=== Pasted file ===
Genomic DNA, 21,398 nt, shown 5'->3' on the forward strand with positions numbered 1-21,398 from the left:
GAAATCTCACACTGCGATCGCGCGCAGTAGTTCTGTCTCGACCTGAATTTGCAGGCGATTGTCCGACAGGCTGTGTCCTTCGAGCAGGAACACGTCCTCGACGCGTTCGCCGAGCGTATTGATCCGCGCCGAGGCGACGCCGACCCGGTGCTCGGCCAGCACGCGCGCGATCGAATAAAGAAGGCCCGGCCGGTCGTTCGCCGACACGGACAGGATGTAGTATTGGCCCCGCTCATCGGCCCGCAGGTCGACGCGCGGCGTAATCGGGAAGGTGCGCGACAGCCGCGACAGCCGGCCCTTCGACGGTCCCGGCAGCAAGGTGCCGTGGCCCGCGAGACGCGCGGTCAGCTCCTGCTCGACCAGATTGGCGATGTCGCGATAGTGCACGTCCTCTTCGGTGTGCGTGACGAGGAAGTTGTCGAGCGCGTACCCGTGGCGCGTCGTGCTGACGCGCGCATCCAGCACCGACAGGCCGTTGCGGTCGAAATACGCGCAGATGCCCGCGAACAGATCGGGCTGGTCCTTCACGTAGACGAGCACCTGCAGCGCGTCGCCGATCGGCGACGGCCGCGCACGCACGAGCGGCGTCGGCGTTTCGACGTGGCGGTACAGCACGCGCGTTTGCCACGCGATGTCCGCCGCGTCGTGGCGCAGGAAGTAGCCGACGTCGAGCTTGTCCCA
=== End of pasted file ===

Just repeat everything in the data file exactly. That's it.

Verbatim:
Genomic DNA, 21,398 nt, shown 5'->3' on the forward strand with positions numbered 1-21,398 from the left:
GAAATCTCACACTGCGATCGCGCGCAGTAGTTCTGTCTCGACCTGAATTTGCAGGCGATTGTCCGACAGGCTGTGTCCTTCGAGCAGGAACACGTCCTCGACGCGTTCGCCGAGCGTATTGATCCGCGCCGAGGCGACGCCGACCCGGTGCTCGGCCAGCACGCGCGCGATCGAATAAAGAAGGCCCGGCCGGTCGTTCGCCGACACGGACAGGATGTAGTATTGGCCCCGCTCATCGGCCCGCAGGTCGACGCGCGGCGTAATCGGGAAGGTGCGCGACAGCCGCGACAGCCGGCCCTTCGACGGTCCCGGCAGCAAGGTGCCGTGGCCCGCGAGACGCGCGGTCAGCTCCTGCTCGACCAGATTGGCGATGTCGCGATAGTGCACGTCCTCTTCGGTGTGCGTGACGAGGAAGTTGTCGAGCGCGTACCCGTGGCGCGTCGTGCTGACGCGCGCATCCAGCACCGACAGGCCGTTGCGGTCGAAATACGCGCAGATGCCCGCGAACAGATCGGGCTGGTCCTTCACGTAGACGAGCACCTGCAGCGCGTCGCCGATCGGCGACGGCCGCGCACGCACGAGCGGCGTCGGCGTTTCGACGTGGCGGTACAGCACGCGCGTTTGCCACGCGATGTCCGCCGCGTCGTGGCGCAGGAAGTAGCCGACGTCGAGCTTGTCCCA